With the weather warming up we know that many of our patients are beginning to train toward their fitness goals. SPEAR is excited to share a few training and success stories with you, starting with this piece written by SPEAR president and co-founder, Dan Rootenberg. Last summer he participated in his first triathlon (alongside co-founder Dave Endres, and clinical directors Ryan Kitzen and Jaclyn Fehrenback), an event that challenged the seasoned professional baseball player and as you’ll read, produced deeply rewarding results.
At one of SPEAR’s monthly staff meetings last year, a few of our clinic directors suggested that we all do a Triathlon together as a team building event. My immediate reaction was “no way!” After all, endurance events have never played into my athletic strengths. To the contrary, my baseball background trained me for focused and steady anticipation, only to be interrupted about 4-6 times per game by quick bursts of speed and power delivered at 110%, and then to be followed by more anticipation. Yet, every time the triathlon was mentioned at subsequent meetings, I began feeling this internal pressure—mixed with my usual desire to participate in all SPEAR events—to sign up for this endurance challenge.
With a stroke of my pen, I signed myself up for something well beyond my comfort zone. The entire summer, I focused my training where I thought it would matter most–the avoidance of drowning: or as other people call it, swimming. I also ran a few miles per week. It’s important to listen to your body and knowing that high mileage has a tendency to give me knee soreness and plantar fasciitis, aka heel pain, I didn’t overdo the running aspect of my training regimen. Since I had limited time to train, and I’ve always been good in bikes, I did not even buy my road bike until 10 days before the race!
August 7th was race day. I woke up at 3:30 am to start the journey. Dave and I got to Greenwich in the dark in the midst of a rainstorm. The swim was absolutely treacherous (even for experienced triathletes), with waves hitting me in the face as I attempted to control my breathing while executing my strokes. I was scared and nervous that I wouldn’t make it. I had to stop and take a breath more than once (which is not easy to do in open waters). I eventually made it to shore, only to notice that everyone was running to their bike racks. It struck me as odd, since I was simply overjoyed to be on dry land and was ready to sit down and celebrate that! I started jogging towards the bikes, but just to look the part. I rode the 15 miles along the hilly course, all the while getting hit by rain and hail, and then ran the final 3 miles through the brush.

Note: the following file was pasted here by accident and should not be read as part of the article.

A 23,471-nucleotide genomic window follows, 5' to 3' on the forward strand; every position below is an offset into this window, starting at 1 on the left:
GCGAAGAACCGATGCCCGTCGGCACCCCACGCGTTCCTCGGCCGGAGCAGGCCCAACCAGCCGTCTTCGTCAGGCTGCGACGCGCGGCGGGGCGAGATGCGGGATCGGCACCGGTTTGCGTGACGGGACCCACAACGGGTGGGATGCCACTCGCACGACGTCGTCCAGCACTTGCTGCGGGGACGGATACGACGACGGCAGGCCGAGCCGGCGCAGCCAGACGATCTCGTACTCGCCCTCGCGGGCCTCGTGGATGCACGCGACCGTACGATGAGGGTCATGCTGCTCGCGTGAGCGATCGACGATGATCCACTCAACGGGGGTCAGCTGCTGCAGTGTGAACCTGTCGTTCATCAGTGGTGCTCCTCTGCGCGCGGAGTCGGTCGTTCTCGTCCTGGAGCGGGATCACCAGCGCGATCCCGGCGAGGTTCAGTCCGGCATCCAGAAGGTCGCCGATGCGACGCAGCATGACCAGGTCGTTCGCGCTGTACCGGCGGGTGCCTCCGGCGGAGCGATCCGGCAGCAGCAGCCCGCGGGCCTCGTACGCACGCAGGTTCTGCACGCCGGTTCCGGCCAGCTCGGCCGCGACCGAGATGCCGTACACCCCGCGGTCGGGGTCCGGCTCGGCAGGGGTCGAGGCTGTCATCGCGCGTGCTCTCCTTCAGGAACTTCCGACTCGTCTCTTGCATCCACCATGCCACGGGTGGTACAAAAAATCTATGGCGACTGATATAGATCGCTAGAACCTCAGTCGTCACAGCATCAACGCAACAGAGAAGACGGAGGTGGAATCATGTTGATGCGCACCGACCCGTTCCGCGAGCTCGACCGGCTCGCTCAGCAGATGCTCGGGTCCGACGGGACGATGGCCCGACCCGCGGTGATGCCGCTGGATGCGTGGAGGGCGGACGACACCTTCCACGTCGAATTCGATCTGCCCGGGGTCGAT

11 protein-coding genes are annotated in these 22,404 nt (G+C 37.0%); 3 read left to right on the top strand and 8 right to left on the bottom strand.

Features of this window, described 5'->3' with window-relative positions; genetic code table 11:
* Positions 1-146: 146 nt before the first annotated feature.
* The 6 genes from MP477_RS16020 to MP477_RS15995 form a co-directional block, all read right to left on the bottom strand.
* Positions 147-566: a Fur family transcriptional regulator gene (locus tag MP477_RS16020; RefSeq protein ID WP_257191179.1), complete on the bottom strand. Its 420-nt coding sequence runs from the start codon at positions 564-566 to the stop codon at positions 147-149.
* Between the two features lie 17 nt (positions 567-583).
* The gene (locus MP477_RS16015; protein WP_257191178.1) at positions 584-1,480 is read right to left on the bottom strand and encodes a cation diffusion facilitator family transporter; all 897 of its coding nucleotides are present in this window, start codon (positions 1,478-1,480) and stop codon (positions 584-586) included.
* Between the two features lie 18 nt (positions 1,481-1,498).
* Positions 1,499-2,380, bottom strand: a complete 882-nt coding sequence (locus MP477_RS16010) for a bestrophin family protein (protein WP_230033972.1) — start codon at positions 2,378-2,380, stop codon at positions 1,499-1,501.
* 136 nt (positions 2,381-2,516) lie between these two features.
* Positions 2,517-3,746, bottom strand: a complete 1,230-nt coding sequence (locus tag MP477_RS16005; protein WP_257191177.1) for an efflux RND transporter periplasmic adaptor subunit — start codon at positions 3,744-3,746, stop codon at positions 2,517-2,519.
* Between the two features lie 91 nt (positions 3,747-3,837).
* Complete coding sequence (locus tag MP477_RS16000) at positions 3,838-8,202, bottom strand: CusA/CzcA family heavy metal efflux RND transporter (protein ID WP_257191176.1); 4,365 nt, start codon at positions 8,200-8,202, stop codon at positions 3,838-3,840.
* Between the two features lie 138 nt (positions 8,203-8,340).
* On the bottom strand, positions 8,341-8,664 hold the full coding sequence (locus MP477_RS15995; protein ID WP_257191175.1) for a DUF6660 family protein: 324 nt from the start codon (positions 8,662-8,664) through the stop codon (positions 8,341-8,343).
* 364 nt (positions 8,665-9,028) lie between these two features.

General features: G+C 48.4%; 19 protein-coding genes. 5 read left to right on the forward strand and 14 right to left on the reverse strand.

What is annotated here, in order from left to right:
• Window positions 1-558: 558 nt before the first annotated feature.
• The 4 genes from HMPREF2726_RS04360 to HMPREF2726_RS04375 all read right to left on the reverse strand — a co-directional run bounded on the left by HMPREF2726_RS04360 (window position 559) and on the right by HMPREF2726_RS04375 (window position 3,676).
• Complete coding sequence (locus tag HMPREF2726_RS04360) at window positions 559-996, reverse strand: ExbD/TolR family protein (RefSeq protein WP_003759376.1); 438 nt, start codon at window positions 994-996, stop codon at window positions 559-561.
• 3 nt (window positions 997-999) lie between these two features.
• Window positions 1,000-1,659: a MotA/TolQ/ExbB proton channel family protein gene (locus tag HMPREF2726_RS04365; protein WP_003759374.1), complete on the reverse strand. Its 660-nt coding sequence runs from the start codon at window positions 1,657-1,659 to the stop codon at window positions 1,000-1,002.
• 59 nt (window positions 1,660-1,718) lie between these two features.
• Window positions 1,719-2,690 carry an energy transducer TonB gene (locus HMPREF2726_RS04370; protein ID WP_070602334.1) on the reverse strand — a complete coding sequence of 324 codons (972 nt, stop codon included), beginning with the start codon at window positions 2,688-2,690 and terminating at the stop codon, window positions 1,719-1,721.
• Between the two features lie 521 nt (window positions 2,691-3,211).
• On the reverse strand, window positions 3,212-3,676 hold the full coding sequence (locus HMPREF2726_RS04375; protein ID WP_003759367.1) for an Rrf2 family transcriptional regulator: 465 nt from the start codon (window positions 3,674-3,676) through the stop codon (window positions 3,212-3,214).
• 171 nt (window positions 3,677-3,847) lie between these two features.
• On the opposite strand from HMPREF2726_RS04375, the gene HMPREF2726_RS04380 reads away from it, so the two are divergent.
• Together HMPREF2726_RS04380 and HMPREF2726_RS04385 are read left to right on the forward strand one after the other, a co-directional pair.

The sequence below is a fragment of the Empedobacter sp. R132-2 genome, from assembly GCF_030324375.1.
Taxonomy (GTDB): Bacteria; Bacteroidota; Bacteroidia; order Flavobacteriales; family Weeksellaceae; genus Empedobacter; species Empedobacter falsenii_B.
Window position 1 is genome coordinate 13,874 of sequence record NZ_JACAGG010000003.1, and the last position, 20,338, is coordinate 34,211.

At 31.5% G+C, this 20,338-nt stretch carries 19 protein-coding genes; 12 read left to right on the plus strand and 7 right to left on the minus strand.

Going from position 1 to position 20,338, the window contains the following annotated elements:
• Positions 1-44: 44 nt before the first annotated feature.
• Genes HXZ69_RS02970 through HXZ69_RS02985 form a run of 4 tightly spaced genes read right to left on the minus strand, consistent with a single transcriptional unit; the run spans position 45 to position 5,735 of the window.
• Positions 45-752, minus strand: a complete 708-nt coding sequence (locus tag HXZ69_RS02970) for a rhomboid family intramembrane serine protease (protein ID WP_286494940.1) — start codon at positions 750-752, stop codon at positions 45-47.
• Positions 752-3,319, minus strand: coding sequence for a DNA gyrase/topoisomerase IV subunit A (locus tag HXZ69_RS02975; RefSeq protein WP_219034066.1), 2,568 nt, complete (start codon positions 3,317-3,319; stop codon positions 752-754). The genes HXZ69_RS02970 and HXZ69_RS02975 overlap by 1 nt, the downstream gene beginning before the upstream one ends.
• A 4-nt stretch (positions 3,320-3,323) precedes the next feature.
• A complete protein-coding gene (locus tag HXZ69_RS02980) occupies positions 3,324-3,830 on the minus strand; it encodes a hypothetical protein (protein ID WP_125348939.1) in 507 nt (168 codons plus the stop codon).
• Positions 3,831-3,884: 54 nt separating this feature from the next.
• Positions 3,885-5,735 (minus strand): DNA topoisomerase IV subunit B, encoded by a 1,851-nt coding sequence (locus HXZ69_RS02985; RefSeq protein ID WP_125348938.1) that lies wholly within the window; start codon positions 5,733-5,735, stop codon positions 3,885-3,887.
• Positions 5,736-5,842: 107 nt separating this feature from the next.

As I headed towards the finish line by the beach, the SPEAR team (most of them had finished already) and my family were cheering for me. Unable to contain himself, my four year old, Jack, leaped up and ran across the finish line with me. I was elated! I made it! I had not drowned! I did not come in last either! It is an experience I will always remember. I may even make it an annual event, opening up a new pipeline of experiences to come.
Dan's son Jack finishing the triathalon with his father.
When was the last time that you declined to do something because it took you out of your comfort zone? The next time you have an opportunity that you may not otherwise take – Just Do It. Jimmy Rollins, former NL MVP and current star Philadelphia Phillies shortstop subscribes to the adage “Do it scared!”
Focus on what you feel is the most important area that may need development (i.e., swimming). Now I’m not advocating risky behavior here, but rather when a challenge, meeting, social event, business or career opportunity comes along that you may otherwise pass on, consider accepting. This small act may yield surprisingly positive results and opportunities. At the very least you will be “in the arena” and will feel alive, as I did on that final leg- appreciating the struggle and the discomfort, along with the feelings of accomplishment and satisfaction.
The SPEAR team after completing the tri.